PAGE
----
(CCLaP publishes mini-reviews of both books and movies on a regular basis, none lasting more than a few hundred words. Click here for the full list.)
X2: X-Men United (movie; 2003)
Written by Zak Penn and David Hayter
Directed by Bryan Singer
Superhero movies...blah! You heard me! Granted, as a geek there was something special to me about the first round of modern superhero movies to come out, way back in the '70s and '80s, and I indeed immensely enjoyed as a young man such films as Tim Burton's original Batman; but as the corporate dumbification of Hollywood has become an unstoppable snowball in the last decade, it seems that more and more brain-dead studio executives have desperately latched onto superhero ideas because of a basic lack of intelligence and imagination, because of such films being able to deliver the things precisely letting that executive keep their job (i.e. insanely large budget which of course requires their oversight, a cartoonish black-and-white morality tale for the drooling uneducated masses, and enough corporate conglomerate merchandising tie-ins to keep all their bosses at all their global divisions happy).
Enter the X-Men franchise. Sigh. Starting with the surprise 2000 hit X-Men, by slumming Oscar nominee Bryan Singer, the original film in the series delivered just enough pleasing surprises to stand above the usual horsecrap served up anymore by the major studios; a half-decent storyline, smart actors being used to the best of their abilities, a natural ability that Singer seems to have been born with as far as juggling action scenes with thoughtful exposition. And this of course put giant dollar signs in the eyes of a thousand piddly little middle managers over at Fox and all its subsidiaries, which of course has guaranteed us all a series of ever-worsening sequels since then, making the entire franchise wear out its welcome with each passing year as the suits behind it continue wringing it for every last nickel.
For those who don't know (and like it really matters), the entire "X-Men" franchise concerns a world where the next step of human evolution has begun; where certain people, more with each year, keep getting born with superhuman abilities, which quickly devolves into a fight between "bad" mutants (who want to wipe out the non-special humans) and the "good" mutants (protecting the noble yet stupid mortals who oh-so-ironically hate and fear the very people protecting them). The way that X-Men in particular becomes a Hollywood franchise wet dream in this day and age, then, is two-fold: first because it mostly involves teen mutants at a private prep school who are learning how to master their abilities, giving Fox an opportunity to fill the cast with the sexiest hottest Hollywood things of the moment; and then because of the line-up of the X-Men being an ever-rotating cast of new teens, giving Fox the opportunity to recast every two years and create a new line of merchandise every two years and all the rest of the things that give mid-management licensing executives boners.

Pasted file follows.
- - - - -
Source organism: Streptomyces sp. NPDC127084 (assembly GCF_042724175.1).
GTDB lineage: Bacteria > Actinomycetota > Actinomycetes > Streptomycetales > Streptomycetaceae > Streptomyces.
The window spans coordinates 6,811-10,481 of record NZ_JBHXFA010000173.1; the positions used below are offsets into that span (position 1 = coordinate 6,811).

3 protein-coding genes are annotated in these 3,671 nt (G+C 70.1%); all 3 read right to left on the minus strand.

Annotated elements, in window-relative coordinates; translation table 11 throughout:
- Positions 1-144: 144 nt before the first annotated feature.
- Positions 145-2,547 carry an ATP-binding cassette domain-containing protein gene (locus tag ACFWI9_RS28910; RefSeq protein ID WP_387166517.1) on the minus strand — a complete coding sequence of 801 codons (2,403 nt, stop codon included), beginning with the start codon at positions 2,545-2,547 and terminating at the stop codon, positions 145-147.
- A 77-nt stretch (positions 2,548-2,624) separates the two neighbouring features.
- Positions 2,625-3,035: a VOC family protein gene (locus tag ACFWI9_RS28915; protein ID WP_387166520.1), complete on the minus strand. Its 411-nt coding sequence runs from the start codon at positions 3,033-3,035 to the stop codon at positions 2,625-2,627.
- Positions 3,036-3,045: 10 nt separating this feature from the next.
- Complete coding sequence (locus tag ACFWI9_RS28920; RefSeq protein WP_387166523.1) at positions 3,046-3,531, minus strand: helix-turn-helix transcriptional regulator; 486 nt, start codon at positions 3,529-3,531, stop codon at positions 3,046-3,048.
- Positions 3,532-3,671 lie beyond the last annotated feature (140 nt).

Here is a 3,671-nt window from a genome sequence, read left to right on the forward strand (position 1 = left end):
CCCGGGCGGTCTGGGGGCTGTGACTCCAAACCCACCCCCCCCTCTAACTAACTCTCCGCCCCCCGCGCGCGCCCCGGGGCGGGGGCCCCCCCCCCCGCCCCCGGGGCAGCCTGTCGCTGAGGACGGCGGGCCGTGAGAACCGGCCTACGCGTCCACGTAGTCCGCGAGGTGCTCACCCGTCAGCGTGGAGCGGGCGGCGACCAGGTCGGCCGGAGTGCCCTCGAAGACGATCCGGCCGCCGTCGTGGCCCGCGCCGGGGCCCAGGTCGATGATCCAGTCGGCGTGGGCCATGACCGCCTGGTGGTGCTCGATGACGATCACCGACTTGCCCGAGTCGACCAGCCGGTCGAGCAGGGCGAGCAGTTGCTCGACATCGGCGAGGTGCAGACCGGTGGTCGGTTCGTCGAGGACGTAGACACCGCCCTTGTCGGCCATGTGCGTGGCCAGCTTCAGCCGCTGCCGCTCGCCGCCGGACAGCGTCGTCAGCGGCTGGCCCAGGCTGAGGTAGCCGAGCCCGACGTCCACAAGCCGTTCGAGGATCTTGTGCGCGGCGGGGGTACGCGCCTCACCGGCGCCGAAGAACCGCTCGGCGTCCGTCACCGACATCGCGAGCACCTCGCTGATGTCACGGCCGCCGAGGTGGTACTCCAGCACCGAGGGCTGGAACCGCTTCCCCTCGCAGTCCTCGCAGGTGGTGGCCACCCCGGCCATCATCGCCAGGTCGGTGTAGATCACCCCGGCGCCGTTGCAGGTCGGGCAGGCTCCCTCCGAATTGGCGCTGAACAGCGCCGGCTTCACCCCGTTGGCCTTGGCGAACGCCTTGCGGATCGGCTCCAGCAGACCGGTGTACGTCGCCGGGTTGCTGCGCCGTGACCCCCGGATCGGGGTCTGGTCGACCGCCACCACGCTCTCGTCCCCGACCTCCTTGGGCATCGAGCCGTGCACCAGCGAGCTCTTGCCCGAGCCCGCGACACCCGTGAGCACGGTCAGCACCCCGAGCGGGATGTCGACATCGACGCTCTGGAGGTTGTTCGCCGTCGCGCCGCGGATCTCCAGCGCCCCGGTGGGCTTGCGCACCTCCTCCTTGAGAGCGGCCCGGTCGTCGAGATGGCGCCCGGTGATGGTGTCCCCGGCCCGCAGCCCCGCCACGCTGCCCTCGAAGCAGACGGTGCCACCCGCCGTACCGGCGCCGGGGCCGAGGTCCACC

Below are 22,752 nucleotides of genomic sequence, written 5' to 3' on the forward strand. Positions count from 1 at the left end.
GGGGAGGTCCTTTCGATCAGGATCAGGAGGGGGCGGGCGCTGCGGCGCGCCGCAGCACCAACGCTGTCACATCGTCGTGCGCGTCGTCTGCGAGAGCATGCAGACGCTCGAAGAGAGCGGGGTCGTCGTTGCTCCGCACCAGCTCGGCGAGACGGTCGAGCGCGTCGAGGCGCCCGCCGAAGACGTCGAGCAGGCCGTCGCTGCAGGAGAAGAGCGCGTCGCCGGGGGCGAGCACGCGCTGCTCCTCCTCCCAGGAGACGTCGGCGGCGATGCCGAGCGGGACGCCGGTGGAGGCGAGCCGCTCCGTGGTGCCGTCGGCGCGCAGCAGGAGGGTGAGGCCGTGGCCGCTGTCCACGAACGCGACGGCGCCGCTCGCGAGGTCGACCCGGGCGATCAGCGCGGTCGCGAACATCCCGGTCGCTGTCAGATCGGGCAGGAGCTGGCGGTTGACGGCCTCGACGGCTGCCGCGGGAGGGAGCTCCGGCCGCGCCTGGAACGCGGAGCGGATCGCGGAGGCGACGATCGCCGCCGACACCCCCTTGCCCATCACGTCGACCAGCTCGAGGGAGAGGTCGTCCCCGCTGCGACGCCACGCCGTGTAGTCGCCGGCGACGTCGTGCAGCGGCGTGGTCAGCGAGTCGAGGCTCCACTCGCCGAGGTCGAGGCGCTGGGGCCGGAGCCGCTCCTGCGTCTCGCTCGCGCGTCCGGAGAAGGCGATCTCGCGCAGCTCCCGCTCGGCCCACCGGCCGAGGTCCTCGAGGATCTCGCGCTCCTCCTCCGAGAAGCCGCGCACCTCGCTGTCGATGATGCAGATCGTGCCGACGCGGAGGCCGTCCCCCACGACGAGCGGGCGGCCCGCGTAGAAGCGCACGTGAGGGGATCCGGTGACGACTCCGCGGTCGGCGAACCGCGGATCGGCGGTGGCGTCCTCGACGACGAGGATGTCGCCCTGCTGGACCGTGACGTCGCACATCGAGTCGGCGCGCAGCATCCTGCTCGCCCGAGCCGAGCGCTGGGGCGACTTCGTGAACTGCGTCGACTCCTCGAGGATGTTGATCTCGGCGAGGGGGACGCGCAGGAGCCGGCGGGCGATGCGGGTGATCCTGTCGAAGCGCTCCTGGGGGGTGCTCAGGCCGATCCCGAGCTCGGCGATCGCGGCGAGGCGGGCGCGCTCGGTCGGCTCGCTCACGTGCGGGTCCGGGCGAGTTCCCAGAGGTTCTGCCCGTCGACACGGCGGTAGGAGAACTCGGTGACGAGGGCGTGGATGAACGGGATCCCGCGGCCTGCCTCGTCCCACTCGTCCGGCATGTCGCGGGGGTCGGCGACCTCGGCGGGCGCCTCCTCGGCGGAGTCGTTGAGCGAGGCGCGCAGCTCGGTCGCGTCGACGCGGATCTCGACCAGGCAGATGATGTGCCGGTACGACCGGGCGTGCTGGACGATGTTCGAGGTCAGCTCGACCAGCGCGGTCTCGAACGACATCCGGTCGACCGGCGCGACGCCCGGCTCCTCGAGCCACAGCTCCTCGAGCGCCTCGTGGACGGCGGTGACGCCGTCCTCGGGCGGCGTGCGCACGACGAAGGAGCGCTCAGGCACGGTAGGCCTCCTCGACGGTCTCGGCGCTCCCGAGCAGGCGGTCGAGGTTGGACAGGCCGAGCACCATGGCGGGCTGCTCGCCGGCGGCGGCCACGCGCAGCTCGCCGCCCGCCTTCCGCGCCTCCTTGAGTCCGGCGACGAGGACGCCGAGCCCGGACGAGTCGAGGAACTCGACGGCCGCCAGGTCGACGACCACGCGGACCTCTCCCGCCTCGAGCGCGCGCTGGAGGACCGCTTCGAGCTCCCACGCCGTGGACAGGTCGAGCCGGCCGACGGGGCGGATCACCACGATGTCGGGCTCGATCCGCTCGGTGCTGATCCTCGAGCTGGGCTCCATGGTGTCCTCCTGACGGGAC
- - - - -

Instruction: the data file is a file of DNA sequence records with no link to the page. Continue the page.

Cheap jokes, soulless action scenes, instantly dated computer graphics, an endless series of b-list actors; do you like all these things? If so, by all means you're going to love X2; for those who feel such things to all be signs of a collapsing Hollywood, however, you'd do well to stay away from it at all costs, and probably the rest of the films in the series for the sake of your own health as well. I never thought I'd hear myself say it, but I'm officially sick of comic-book movies existing; I can seemingly do nothing but shudder anymore whenever a new one comes out. Well, except for the coming sequel to Christopher Nolan's Batman Begins; that one's going to kick ass!
Out of 10: 2.6